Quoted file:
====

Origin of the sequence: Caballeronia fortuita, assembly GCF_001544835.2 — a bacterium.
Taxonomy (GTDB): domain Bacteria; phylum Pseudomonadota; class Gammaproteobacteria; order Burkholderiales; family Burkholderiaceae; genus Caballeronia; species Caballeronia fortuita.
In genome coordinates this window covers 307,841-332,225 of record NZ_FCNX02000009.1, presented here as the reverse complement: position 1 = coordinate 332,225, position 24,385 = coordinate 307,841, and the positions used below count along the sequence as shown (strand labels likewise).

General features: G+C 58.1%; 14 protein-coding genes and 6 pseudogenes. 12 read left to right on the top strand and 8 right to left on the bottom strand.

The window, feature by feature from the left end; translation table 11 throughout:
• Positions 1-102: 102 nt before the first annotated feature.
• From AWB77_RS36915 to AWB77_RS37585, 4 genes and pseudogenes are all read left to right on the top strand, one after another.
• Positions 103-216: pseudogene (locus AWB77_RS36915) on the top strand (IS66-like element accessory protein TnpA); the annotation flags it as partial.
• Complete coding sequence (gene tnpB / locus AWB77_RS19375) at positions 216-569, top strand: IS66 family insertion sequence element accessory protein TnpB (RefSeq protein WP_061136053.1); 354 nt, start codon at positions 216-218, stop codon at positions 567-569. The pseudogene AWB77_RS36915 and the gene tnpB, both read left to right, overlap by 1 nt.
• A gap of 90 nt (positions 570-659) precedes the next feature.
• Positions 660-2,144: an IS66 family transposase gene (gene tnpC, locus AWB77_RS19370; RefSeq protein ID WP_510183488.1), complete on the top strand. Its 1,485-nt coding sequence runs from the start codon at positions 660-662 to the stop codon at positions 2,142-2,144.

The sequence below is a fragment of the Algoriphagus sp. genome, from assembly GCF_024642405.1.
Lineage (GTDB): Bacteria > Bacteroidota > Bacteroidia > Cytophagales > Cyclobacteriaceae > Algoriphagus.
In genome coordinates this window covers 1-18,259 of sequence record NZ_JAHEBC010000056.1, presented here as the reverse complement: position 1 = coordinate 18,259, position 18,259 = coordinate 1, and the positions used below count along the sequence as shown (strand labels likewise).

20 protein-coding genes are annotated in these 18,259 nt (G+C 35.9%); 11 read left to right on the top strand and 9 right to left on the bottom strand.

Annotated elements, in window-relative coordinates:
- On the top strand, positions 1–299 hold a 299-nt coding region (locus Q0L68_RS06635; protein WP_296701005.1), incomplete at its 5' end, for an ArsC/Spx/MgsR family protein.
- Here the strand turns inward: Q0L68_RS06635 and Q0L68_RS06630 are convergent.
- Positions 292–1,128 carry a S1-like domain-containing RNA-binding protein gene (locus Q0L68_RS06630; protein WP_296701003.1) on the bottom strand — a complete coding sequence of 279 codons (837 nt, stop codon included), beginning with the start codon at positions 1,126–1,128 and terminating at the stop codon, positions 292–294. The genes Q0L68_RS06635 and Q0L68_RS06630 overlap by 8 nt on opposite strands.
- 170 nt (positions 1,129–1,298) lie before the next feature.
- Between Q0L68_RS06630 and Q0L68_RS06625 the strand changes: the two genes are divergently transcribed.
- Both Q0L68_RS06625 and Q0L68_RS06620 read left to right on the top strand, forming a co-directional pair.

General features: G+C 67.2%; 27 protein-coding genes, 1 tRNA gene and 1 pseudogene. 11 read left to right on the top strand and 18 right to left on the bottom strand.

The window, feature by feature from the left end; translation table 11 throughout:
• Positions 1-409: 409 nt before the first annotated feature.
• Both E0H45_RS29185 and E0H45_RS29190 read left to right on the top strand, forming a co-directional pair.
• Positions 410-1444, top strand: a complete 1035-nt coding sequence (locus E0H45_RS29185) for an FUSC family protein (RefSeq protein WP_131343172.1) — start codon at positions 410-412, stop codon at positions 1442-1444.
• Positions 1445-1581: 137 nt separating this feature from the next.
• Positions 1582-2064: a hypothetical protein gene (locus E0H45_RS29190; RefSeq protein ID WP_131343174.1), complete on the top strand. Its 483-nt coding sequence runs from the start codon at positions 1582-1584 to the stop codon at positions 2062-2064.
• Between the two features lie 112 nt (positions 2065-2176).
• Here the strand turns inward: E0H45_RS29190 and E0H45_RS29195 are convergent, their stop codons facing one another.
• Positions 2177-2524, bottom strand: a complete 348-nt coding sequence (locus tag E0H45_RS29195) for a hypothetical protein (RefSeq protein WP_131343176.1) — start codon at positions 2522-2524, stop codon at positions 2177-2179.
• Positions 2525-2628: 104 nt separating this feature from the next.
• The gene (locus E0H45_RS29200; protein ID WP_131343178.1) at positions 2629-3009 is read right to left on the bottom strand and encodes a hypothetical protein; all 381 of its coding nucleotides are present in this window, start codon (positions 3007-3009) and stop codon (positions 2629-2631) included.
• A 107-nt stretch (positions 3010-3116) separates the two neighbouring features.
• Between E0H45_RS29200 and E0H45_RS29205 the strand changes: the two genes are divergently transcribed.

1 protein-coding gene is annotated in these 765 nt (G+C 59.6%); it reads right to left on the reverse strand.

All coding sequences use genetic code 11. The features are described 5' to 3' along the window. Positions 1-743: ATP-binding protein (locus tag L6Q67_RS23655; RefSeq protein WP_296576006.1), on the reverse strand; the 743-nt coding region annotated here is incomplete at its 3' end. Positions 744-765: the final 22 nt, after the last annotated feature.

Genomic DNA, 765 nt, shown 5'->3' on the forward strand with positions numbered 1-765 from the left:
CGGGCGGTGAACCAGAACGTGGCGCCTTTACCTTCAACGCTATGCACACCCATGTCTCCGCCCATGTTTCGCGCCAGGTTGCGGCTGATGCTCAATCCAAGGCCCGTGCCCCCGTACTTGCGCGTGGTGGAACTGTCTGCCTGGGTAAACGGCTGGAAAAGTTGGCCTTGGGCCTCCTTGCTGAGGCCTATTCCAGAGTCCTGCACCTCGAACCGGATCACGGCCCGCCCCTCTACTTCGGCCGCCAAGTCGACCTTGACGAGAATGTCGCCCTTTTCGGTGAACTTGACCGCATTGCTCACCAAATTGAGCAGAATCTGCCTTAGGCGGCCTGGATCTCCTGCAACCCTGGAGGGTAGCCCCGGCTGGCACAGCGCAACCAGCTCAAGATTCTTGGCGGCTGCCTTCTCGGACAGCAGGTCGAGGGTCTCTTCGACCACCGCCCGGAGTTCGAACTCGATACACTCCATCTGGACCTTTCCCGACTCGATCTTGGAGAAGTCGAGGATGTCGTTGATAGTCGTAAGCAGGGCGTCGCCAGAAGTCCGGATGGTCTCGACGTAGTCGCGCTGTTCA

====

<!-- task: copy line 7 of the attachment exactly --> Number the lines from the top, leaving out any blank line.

• From AWB77_RS36915 to AWB77_RS37585, 4 genes and pseudogenes are all read left to right on the top strand, one after another.